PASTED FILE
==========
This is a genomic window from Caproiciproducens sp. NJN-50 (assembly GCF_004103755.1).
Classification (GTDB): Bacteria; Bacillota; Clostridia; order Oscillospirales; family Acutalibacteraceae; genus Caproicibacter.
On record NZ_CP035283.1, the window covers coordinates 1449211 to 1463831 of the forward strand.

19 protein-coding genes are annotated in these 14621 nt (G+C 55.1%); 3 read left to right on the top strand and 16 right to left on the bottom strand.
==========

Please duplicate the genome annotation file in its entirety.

This is a genomic window from Caproiciproducens sp. NJN-50 (assembly GCF_004103755.1).
Classification (GTDB): Bacteria; Bacillota; Clostridia; order Oscillospirales; family Acutalibacteraceae; genus Caproicibacter.
On record NZ_CP035283.1, the window covers coordinates 1449211 to 1463831 of the forward strand.

19 protein-coding genes are annotated in these 14621 nt (G+C 55.1%); 3 read left to right on the top strand and 16 right to left on the bottom strand.